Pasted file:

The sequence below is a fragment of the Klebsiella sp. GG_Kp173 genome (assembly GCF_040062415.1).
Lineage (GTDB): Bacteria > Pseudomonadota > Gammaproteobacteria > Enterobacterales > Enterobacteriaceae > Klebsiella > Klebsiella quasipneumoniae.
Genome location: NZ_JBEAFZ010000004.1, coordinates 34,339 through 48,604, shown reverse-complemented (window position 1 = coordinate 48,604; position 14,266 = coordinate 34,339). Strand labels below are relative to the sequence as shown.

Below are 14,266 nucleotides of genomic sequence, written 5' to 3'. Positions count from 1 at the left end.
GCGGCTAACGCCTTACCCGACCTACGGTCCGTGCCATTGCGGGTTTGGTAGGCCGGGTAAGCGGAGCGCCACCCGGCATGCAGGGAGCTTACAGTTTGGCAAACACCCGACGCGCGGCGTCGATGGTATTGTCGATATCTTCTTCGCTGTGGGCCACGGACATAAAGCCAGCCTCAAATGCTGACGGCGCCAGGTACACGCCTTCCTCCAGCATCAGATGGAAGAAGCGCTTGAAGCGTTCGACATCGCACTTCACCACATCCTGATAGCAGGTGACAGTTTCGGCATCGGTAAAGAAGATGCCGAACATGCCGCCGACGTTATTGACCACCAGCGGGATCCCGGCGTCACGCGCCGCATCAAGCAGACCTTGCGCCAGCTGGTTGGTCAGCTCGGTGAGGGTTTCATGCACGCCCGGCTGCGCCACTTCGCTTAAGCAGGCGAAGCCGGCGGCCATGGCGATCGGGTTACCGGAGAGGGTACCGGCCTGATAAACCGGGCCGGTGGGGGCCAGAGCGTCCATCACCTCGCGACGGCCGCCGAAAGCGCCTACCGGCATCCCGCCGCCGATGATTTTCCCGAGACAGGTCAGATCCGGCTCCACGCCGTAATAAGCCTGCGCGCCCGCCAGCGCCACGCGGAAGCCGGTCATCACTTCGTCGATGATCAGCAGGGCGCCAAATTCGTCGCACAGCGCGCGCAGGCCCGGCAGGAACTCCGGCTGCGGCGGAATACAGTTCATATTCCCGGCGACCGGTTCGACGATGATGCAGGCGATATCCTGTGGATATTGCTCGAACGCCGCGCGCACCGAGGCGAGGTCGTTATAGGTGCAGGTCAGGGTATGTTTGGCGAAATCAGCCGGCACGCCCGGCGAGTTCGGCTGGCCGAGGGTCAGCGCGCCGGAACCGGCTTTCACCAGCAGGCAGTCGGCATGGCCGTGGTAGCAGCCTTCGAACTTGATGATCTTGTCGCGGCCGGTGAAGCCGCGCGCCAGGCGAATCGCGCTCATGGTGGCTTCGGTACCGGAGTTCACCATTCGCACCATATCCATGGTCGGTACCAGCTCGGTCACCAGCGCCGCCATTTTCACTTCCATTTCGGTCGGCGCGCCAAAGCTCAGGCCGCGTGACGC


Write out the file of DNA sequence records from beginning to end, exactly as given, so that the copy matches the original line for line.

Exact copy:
The sequence below is a fragment of the Klebsiella sp. GG_Kp173 genome (assembly GCF_040062415.1).
Lineage (GTDB): Bacteria > Pseudomonadota > Gammaproteobacteria > Enterobacterales > Enterobacteriaceae > Klebsiella > Klebsiella quasipneumoniae.
Genome location: NZ_JBEAFZ010000004.1, coordinates 34,339 through 48,604, shown reverse-complemented (window position 1 = coordinate 48,604; position 14,266 = coordinate 34,339). Strand labels below are relative to the sequence as shown.

Below are 14,266 nucleotides of genomic sequence, written 5' to 3'. Positions count from 1 at the left end.
GCGGCTAACGCCTTACCCGACCTACGGTCCGTGCCATTGCGGGTTTGGTAGGCCGGGTAAGCGGAGCGCCACCCGGCATGCAGGGAGCTTACAGTTTGGCAAACACCCGACGCGCGGCGTCGATGGTATTGTCGATATCTTCTTCGCTGTGGGCCACGGACATAAAGCCAGCCTCAAATGCTGACGGCGCCAGGTACACGCCTTCCTCCAGCATCAGATGGAAGAAGCGCTTGAAGCGTTCGACATCGCACTTCACCACATCCTGATAGCAGGTGACAGTTTCGGCATCGGTAAAGAAGATGCCGAACATGCCGCCGACGTTATTGACCACCAGCGGGATCCCGGCGTCACGCGCCGCATCAAGCAGACCTTGCGCCAGCTGGTTGGTCAGCTCGGTGAGGGTTTCATGCACGCCCGGCTGCGCCACTTCGCTTAAGCAGGCGAAGCCGGCGGCCATGGCGATCGGGTTACCGGAGAGGGTACCGGCCTGATAAACCGGGCCGGTGGGGGCCAGAGCGTCCATCACCTCGCGACGGCCGCCGAAAGCGCCTACCGGCATCCCGCCGCCGATGATTTTCCCGAGACAGGTCAGATCCGGCTCCACGCCGTAATAAGCCTGCGCGCCCGCCAGCGCCACGCGGAAGCCGGTCATCACTTCGTCGATGATCAGCAGGGCGCCAAATTCGTCGCACAGCGCGCGCAGGCCCGGCAGGAACTCCGGCTGCGGCGGAATACAGTTCATATTCCCGGCGACCGGTTCGACGATGATGCAGGCGATATCCTGTGGATATTGCTCGAACGCCGCGCGCACCGAGGCGAGGTCGTTATAGGTGCAGGTCAGGGTATGTTTGGCGAAATCAGCCGGCACGCCCGGCGAGTTCGGCTGGCCGAGGGTCAGCGCGCCGGAACCGGCTTTCACCAGCAGGCAGTCGGCATGGCCGTGGTAGCAGCCTTCGAACTTGATGATCTTGTCGCGGCCGGTGAAGCCGCGCGCCAGGCGAATCGCGCTCATGGTGGCTTCGGTACCGGAGTTCACCATTCGCACCATATCCATGGTCGGTACCAGCTCGGTCACCAGCGCCGCCATTTTCACTTCCATTTCGGTCGGCGCGCCAAAGCTCAGGCCGCGTGACGC